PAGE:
Sidecar savings trial employers share insights into their experience so far

Read the report: Supporting emergency saving – early learnings from the employer experience (PDF)

Today, Nest Insight has published a second briefing paper sharing early learnings from their sidecar savings trial. This new report focuses on how employers have responded to the idea of the savings approach, as well as insights into the experience of workplaces that are participating in the trial.

Nest Insight’s multi-year trial aims to test the effectiveness and impact of a hybrid workplace savings tool called Jars, which is being provided by Salary Finance. Jars is designed to help people build up emergency savings and, once a savings target has been reached, to put more aside for retirement on top of their normal auto enrolment pension contributions.

Employers play a key role by offering the tool as an employment benefit, building employee engagement and setting up employees’ emergency savings via payroll deduction. The paper shares 11 learnings, drawing upon insights from 18 qualitative research interviews conducted by independent researchers from BritainThinks between July and September 2020:

Support for the idea and product design is high

Employers like the concept of a hybrid workplace savings tool due to its perceived ability to improve financial wellbeing and build resilience among a wide range of employees. There’s widespread recognition that many people find saving difficult, and there’s a strong sense among employers that the salary deduction mechanism used by Jars could be a very effective way to initiate a savings habit:

  1. It removes a temptation to spend disposable income because the employee will never see the savings contribution in their current account.
  2. It reduces the time and effort required to choose and set up a savings account.
  3. It establishes an ‘unconscious’ persistent saving habit.

One employer told us, “I really think it can [help people save]. My colleagues might be fed up with me saying this, but ease of access is much underestimated. If colleagues can quickly enrol, tick a couple of boxes and then it comes straight out of payroll, it’s done… there’s a lot to be said for that. You could go and open a savings account, set up direct debit, but that involves quite a bit of effort. That ease of access adds real value.” Another commented, “The thing is, it’s out of the wages before they get paid. That’s a fabulous way of doing things because you forget you’re even doing it.”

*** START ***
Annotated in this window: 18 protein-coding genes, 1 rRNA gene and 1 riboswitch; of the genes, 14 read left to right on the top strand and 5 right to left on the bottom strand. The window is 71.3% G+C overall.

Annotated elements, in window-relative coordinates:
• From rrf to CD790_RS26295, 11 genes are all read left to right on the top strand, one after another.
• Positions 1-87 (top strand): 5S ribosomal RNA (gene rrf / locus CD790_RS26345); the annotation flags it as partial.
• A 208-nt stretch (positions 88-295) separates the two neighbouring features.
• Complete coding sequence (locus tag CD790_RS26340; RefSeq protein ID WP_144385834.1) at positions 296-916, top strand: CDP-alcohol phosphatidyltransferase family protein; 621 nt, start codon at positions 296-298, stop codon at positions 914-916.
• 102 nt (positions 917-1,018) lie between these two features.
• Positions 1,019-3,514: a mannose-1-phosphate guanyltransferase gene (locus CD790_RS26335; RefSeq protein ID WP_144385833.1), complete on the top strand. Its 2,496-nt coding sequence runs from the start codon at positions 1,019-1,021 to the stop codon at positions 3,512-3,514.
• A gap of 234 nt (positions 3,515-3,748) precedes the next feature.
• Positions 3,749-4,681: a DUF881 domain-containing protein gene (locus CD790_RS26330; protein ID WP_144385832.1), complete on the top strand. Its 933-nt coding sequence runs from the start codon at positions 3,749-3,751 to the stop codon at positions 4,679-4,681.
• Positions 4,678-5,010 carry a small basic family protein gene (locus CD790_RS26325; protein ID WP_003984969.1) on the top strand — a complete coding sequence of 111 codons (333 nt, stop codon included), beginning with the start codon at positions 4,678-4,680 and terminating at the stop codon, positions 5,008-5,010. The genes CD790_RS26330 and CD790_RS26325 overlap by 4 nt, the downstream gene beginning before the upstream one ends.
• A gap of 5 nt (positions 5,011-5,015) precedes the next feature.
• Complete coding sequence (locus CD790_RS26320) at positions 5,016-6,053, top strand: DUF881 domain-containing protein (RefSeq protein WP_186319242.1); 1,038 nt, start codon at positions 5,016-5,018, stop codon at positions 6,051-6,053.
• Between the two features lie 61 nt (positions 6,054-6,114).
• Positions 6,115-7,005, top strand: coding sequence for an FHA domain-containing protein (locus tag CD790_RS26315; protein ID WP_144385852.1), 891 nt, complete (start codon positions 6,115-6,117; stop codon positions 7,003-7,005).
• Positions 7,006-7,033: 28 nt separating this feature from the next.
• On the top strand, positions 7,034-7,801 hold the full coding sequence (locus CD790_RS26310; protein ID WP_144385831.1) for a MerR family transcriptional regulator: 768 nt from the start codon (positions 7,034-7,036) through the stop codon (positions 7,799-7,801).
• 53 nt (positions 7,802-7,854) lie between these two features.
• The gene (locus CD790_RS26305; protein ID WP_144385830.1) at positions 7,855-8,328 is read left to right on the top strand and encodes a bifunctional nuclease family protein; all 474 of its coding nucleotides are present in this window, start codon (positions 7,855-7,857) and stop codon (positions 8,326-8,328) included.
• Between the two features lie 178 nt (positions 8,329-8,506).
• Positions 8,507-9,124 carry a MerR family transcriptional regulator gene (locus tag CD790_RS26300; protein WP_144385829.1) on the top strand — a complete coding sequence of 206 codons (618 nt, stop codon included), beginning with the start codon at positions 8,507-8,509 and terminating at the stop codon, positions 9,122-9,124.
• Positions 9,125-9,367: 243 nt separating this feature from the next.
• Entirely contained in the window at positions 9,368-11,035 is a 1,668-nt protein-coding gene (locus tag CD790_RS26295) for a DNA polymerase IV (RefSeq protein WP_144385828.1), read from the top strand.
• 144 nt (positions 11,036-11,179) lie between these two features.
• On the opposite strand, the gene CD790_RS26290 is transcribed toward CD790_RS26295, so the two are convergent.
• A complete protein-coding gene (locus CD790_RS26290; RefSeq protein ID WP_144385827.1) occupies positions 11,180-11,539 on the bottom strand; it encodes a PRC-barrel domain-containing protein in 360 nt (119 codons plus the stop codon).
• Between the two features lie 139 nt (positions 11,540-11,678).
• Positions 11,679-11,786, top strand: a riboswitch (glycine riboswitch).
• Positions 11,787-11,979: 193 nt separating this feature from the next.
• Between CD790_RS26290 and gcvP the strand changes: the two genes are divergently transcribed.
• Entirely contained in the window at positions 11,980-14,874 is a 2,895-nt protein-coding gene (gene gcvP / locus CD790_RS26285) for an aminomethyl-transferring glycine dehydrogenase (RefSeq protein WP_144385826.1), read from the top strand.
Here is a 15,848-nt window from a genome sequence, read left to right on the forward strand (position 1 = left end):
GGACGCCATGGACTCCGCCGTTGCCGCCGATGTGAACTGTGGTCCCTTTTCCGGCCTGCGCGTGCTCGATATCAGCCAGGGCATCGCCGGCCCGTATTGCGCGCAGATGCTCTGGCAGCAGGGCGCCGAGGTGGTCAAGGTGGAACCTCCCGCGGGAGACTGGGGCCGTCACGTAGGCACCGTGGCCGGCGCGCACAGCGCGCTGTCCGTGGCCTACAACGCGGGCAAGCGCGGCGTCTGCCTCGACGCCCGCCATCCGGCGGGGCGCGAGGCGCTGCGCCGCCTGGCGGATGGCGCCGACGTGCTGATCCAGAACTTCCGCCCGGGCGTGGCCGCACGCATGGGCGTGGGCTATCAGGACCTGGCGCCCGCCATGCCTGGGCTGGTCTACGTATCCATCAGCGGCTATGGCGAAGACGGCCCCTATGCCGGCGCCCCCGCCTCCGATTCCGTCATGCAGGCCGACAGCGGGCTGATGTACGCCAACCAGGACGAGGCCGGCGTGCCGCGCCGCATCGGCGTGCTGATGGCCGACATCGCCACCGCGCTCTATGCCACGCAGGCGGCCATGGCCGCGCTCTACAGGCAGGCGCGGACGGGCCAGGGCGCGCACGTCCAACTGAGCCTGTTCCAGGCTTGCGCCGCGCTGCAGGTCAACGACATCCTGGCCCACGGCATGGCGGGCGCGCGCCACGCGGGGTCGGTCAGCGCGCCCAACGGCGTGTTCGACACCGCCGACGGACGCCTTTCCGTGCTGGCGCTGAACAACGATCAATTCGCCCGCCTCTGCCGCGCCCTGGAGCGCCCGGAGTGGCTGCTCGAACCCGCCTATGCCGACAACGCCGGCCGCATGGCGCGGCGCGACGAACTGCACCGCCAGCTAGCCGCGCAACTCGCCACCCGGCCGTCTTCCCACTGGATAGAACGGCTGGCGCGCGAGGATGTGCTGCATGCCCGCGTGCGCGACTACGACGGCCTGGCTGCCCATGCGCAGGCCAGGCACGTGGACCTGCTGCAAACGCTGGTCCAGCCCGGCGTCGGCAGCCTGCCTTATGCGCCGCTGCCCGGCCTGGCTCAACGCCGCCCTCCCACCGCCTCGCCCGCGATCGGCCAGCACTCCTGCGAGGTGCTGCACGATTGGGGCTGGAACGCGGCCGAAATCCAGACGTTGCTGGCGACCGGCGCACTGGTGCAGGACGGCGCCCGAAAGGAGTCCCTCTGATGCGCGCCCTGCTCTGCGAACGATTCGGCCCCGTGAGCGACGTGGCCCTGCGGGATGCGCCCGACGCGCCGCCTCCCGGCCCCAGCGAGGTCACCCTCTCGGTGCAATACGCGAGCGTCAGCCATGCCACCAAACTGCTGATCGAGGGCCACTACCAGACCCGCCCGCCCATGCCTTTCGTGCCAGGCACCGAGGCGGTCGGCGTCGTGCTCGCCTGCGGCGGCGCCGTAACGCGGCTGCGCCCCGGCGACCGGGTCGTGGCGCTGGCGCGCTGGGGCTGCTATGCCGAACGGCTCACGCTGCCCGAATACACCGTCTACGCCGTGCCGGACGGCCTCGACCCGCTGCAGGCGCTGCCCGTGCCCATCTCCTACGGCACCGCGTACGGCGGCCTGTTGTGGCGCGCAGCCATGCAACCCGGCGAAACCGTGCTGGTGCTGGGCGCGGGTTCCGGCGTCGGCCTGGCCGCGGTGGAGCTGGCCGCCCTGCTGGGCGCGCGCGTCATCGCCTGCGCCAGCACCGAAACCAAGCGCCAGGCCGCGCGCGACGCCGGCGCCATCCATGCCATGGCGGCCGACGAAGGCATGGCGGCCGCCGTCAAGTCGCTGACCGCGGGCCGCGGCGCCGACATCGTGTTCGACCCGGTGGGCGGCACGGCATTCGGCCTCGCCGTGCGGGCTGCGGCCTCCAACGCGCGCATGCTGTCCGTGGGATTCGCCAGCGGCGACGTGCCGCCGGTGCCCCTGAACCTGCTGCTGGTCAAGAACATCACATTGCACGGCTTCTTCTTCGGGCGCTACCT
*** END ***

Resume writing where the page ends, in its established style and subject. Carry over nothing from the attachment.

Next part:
A focus on emergency savings  

Employers mainly view Jars as a way to support employees to save and build up an emergency savings buffer. The retirement-saving pre-commitment mechanism, designed to help people save more into their pension, is seen as an important but secondary benefit. This is because, whilst they recognise that most people in the UK are not saving enough for their retirement, they feel that auto enrolment already goes some way to support longer-term savings and a larger gap remains in helping people build up short-term savings.

In the current environment, employers are perhaps more aware than ever of the financial vulnerability of many of their employees and the impact this can have on a person’s mental health and productivity. Indeed, a number of employers said they’re aware that some employees are struggling to pay back debts or worried about how to pay their day-to-day bills.

One employer commented, “We wanted to introduce something around financial wellbeing. This is because of research, it’s all there – there’s a huge population that don’t have any savings at all. That’s bad for both the employee and ourselves. People with no money are worried. What if we had a reliable employee and now they’re unreliable and have absence issues because of money? Any wellbeing is important to us, and mental and physical health are stresses.”